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Forces Harmful to House Foundation & Footers

Gravity, soil swelling, soil collapse, frost heaving, hydrostatic pressure, etc. are forces of nature which can cause serious harm to footers and foundations. In the event that a footer or foundation has a structural failure, this failure usually transmits to the rest of the structure. Cracks or separations can begin to develop within your home or structure. These failures can be very serious and actually lead to the ultimate collapse of your home or structure.

Gravity works against your foundation walls. In the case of a typical full basement foundation wall, the foundation wall not only acts as a beam to support the weight of the structure, but also acts as a retaining wall to keep the earth around your house from entering your basement. This can be a tall order to fill, in the event your house is built into a hillside. Think of all the soil that your foundation wall is holding back! Gravity is pushing the dirt or earth against your foundation constantly. During periods of heavy rainfall, the situation intensifies. Many soils absorb vast quantities of water and this added water, combined with the soil, pushes against your foundation wall. This force is commonly referred to as hydrostatic pressure.

Certain soils exist which expand and contract depending on whether they absorb or lose water. This property can be extremely harmful to footings and foundations. If a foundation is constructed on two different soils - and this is a very common occurrence - one soil may expand when saturated while the other soil remains stable. This situation can cause tension to build up within the footing and foundation. This tension, if great enough, can and will crack your footing and foundation. You can combat expansive and contractive soils quite easily. The key is to keep them in a state of dynamic equilibrium. That's a fancy word for tricking the soil. Simply put, if you keep the soil around your footing and foundation constantly moist, the soil will generally not expand and contract. It will not expand or contract because the soil reacts to changes in moisture content.

Frost heaving is a condition which occurs when the moisture in soil freezes and expands. Due to the fact that it takes extended cold weather for soil to freeze, this phenomena rarely occurs in warmer climates. Frost heaving in certain soils can cause a volume of soil to increase by as much as 25 percent. A volume change of this magnitude beneath a footer or against a foundation wall could be catastrophic. I personally have witnessed concrete slabs lift three to four inches due to frost heaving. For this reason, when you construct footings and foundations, you should always be sure that the bottom of the footing is below the "frost line" in your area. You can determine the "frost line" in your area by consulting your local building department officials. The frost line can vary widely. For example, in the southern United States, the frost line is measured in inches below the surface. In the northern Midwestern states, the frostline can extend to several feet below the surface.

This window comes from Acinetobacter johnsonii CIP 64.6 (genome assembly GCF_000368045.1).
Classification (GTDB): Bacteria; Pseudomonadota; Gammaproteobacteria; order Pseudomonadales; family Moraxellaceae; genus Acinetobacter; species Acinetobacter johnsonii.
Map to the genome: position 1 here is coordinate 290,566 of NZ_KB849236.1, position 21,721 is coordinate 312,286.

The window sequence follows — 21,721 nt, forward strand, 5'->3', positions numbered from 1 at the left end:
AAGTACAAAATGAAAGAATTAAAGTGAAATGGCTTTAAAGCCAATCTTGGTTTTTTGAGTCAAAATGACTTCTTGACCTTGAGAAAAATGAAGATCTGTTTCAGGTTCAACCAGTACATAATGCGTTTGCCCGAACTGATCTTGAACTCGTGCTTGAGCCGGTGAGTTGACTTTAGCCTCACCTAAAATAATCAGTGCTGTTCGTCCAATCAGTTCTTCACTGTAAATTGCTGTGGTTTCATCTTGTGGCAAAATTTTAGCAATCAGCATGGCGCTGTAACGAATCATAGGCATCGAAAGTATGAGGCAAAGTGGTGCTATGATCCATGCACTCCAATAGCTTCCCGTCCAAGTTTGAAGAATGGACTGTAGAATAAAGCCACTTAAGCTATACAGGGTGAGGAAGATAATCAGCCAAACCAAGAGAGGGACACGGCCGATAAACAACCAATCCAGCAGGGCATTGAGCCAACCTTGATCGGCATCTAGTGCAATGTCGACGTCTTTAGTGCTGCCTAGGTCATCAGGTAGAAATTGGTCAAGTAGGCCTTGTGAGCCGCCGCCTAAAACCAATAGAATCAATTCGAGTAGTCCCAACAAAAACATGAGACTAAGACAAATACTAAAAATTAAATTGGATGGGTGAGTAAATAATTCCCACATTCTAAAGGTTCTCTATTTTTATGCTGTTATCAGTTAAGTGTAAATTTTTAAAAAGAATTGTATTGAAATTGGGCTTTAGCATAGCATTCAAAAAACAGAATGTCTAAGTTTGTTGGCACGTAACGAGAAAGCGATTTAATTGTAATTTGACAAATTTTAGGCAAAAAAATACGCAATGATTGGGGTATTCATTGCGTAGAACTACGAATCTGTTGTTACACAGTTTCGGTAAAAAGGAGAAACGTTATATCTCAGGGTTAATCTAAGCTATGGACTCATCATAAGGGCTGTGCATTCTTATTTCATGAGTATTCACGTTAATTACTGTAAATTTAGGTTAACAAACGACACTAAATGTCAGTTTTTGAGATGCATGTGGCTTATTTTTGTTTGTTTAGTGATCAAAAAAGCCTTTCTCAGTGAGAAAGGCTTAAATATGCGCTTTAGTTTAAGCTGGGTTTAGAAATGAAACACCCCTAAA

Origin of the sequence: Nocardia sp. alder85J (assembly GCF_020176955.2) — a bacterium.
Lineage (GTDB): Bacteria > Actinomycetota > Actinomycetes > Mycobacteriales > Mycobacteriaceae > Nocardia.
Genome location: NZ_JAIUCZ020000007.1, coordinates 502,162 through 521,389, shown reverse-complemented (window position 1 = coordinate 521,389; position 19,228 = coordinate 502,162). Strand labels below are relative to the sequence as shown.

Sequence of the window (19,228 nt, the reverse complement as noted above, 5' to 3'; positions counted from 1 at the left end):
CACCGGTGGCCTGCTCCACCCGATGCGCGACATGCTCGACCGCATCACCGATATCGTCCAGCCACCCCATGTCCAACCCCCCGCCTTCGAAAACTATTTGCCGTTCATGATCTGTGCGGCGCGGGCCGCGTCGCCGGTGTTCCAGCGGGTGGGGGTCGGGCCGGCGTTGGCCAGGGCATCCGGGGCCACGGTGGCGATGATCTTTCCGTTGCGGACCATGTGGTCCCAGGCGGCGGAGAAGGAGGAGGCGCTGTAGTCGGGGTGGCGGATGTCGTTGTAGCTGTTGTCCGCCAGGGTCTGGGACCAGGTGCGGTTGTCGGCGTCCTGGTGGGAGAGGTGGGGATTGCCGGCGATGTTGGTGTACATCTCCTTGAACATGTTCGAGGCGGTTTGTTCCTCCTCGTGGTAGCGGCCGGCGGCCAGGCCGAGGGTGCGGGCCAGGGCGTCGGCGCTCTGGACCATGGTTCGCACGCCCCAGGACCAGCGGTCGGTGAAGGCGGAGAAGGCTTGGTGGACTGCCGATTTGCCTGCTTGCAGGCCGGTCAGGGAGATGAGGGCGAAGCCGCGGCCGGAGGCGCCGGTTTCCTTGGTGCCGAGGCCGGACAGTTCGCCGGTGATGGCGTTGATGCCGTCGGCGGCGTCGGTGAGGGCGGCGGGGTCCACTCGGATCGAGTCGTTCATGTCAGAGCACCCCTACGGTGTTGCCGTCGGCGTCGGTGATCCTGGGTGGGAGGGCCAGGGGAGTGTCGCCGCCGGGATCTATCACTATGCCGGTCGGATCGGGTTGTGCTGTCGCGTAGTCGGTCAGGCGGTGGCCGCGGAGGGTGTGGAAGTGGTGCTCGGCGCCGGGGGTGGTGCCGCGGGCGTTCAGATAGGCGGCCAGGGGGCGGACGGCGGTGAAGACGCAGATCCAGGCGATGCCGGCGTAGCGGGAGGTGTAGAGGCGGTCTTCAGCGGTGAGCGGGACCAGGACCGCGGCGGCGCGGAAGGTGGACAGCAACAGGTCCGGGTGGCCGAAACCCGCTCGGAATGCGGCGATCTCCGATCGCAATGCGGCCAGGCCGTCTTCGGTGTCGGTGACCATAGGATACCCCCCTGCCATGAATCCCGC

Soil collapse can occur in soils which have very large voids within the soil. Loose sandy soil is an example. Footings and foundations placed upon these soils can "sink," which subjects them to tension. As we have discussed, this tension can lead to cracking and failure.

Cutting and filling activities can also act as an indirect force which can harm footings and foundations. These activities occur anytime you move undisturbed soil from one location to another. Many new home subdivisions are subjected to cut and fill earthmoving activities. When you cut a soil, its natural compaction is disturbed. It becomes "fluffed." It has large voids and requires compaction to make it suitable for construction purposes. If you place dirt or soil on a site without properly compacting it, you are inviting disaster. This "fill" dirt will eventually compact itself through the actions of gravity, vibration and water infiltration. Footings and foundations placed on uncompacted fill dirt or soil will, in all likelihood, crack and fail.

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